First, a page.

My father had several chronic health conditions and was cared for by multiple physicians. In addition to his primary care physician, he saw a cardiologist for hypertension and heart disease, a nephrologist for end stage renal disease, a neurologist for dementia and unexplained weakness, and a psychiatrist for depression. When hospitalized, he was typically cared for by an entirely different group of physicians, none of whom were familiar with the details of his medical history. Add to this medical gumbo a patient who was coherent and intelligent but suffering from dementia, and you now have a recipe for disaster. I cannot count how many times my father was given new medications that interacted with medications he was already taking, or that were not the best option given his underlying medical illnesses. On one occasion, we discovered that he was taking seven medications for high blood pressure, several of which were in the same category and should not have been prescribed together. He experienced numerous side effects from his medications and I am certain this impacted his quality of life.


Medications are effective and necessary for the treatment of many acute and chronic health conditions, but they can also be very harmful. Studies show that the more medications one takes, the greater the risk for complications and unintended consequences. According to the Agency for Healthcare Research and Quality (AHRQ), Adverse Drug Events (ADEs) account for nearly 700,000 Emergency Department visits and 100,000 hospitalizations each year. Approximately half of ADEs are preventable. So, what can patients and caregivers do?


Here are six things you can do to protect yourself and your family members from medication errors.


  1. Carry a complete list of every medication you take (prescription, over-the-counter, herbal remedies and dietary supplements) to all healthcare visits. Click To Tweet This includes outpatient medical appointments, emergency department visits, visits to urgent care centers, and hospitalizations. Be sure to show this list to the physicians and nurses to ensure it is consistent with your medical record. Your list should include the name of the medication, the dose (typically in mg), and how you take the medication.


  1. Be aware of your medication allergies. Click To Tweet You should know the drug to which you are allergic and the reaction you experience (e.g. rash, hives, etc.). State this information clearly to the nurses and doctors caring for you.


  1. When prescribed new medications, ask a few key questions to ensure you have a clear understanding of what to expect and what to look out for. Click To Tweet Some important questions include: What is the medication for? What are the potential side effects? Will it interact with other medications you are taking? Should the medication be taken with food or on an empty stomach? Is this medication a replacement for something you are already taking? (In other words, are you to stop taking any of your other medications?) Write down the answers to these questions in a notebook so you can reference the information later, if necessary.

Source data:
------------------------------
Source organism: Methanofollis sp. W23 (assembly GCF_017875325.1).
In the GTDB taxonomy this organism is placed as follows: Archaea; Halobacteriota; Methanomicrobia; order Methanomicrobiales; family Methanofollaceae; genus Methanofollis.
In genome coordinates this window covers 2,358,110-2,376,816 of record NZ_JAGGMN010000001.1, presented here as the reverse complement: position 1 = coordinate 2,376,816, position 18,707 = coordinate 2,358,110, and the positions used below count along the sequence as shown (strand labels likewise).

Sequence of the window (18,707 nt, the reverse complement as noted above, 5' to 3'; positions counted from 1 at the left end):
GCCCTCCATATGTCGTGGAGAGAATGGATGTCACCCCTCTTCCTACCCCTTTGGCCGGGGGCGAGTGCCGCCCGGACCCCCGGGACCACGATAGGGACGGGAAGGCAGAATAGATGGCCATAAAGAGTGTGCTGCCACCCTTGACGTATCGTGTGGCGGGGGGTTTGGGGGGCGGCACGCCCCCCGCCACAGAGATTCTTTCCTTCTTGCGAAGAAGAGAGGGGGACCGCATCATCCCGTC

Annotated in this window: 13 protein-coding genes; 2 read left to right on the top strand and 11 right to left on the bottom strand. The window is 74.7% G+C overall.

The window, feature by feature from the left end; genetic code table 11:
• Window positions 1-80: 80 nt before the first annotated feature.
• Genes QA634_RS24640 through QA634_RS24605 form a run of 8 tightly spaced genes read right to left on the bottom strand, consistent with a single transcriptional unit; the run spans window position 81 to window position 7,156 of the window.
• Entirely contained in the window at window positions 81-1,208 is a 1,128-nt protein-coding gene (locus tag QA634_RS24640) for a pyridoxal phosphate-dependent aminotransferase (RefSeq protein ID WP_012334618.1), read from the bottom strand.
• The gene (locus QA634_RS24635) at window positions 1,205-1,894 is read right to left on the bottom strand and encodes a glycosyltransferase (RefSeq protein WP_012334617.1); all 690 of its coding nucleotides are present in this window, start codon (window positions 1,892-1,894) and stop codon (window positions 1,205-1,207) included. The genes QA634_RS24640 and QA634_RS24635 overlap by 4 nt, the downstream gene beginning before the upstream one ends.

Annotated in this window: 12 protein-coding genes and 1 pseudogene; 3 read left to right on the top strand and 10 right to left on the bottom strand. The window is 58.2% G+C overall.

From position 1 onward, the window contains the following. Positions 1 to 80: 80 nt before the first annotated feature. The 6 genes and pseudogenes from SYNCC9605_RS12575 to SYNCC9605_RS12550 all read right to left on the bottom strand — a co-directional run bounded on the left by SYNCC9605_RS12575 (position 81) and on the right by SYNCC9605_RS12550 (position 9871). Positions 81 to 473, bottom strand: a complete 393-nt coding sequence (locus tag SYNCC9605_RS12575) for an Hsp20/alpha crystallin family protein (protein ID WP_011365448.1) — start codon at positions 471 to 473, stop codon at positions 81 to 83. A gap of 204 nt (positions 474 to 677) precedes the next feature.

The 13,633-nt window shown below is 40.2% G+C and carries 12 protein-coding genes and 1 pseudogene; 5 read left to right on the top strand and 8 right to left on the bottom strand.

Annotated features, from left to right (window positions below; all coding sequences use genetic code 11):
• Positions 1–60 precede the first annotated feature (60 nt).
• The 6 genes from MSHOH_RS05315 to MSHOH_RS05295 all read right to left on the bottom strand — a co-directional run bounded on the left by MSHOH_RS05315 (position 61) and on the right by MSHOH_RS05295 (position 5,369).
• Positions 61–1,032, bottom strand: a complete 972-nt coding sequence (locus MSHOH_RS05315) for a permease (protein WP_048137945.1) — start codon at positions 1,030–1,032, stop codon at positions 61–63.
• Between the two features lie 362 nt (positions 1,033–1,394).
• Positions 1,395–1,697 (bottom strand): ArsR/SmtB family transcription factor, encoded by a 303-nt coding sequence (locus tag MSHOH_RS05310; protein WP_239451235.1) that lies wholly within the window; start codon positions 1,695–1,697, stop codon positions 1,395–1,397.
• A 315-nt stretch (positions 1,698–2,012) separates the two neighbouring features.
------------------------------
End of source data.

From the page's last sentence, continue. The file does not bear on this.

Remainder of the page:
*Side note—physicians are generally not well-versed in medication interactions. If your doctor cannot answer some of the questions above, please ask to speak to the pharmacist when you fill the prescription. These questions are important and deserve a knowledgeable answer.

  1. When you pick up your prescription(s) from the pharmacy, be sure that the name and dosage of the medication you receive matches the information you were given by the treating physician. Click To TweetThere are numerous look-alike and sound-alike medications. Unfortunately, errors sometimes occur when prescriptions are filled. Read the information labels and warnings on the bottle. These are not meant to be decorative but are there to help you. Be sure to also read the information sheet that accompanies each medication.


  1. Take your medications exactly as prescribed. Click To Tweet Follow your physician’s instructions and those on the label. If these instructions are not congruent, call your doctor immediately for clarification. Do not skip doses. If you miss a dose, ask your doctor how to reconcile this– do you wait until the next dose is due to take the medication; do you take the missed dose when you notice the error; do you squeeze the remaining doses closer together? For medications that have a defined end point (like antibiotics), take the medication until it is finished. Do not stop taking the medicine when you begin to feel better, as this can have negative consequences.


  1. Keep medications in their original containers. Click To Tweet Combining different medications in pill bottles or daily pill containers can increase errors.


Click here for a free worksheet to help you keep track of your medications. You are an important member of your medical team and medication safety requires a dynamic partnership between you and your healthcare providers.